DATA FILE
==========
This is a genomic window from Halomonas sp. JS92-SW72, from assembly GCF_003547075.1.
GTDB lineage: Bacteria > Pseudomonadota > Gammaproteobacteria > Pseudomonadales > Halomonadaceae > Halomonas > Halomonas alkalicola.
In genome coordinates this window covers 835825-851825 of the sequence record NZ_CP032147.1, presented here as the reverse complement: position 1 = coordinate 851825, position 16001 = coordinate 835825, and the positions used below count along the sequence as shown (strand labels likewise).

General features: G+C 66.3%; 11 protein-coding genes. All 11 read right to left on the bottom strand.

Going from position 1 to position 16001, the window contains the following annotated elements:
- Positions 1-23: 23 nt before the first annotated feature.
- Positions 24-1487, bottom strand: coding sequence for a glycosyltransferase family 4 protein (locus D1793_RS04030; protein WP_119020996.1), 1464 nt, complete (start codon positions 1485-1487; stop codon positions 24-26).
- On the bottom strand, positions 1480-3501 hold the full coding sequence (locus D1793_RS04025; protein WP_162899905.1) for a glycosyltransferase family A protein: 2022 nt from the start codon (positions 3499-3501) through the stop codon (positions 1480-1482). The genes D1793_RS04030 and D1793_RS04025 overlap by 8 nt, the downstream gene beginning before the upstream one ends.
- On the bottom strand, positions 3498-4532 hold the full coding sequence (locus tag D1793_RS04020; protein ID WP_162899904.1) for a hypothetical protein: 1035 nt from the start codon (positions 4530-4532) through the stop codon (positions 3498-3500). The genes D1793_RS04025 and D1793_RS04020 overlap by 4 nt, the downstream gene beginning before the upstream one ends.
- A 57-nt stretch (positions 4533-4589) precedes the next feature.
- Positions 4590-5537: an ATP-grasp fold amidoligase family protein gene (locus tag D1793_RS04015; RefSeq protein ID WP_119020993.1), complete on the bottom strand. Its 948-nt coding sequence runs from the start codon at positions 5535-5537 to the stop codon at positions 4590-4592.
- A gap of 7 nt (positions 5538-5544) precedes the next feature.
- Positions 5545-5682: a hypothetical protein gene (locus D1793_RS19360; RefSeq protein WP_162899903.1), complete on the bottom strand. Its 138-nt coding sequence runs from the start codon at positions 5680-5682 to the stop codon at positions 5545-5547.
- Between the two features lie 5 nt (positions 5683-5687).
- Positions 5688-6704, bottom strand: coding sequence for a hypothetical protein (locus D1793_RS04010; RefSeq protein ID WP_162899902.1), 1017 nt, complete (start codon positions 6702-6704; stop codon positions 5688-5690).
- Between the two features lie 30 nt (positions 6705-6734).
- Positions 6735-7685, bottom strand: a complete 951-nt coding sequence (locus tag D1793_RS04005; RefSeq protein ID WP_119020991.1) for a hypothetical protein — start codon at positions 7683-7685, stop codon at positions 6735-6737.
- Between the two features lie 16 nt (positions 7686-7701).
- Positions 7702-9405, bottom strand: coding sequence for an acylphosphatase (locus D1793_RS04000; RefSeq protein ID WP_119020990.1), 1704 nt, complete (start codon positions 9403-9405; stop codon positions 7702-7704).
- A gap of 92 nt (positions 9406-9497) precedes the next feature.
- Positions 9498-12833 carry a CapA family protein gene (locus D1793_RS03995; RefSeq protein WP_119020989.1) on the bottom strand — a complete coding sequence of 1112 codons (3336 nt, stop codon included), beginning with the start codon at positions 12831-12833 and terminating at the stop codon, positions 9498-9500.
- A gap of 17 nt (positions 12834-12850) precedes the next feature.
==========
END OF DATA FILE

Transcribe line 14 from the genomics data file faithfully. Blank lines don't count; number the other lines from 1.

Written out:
- Between the two features lie 5 nt (positions 5683-5687).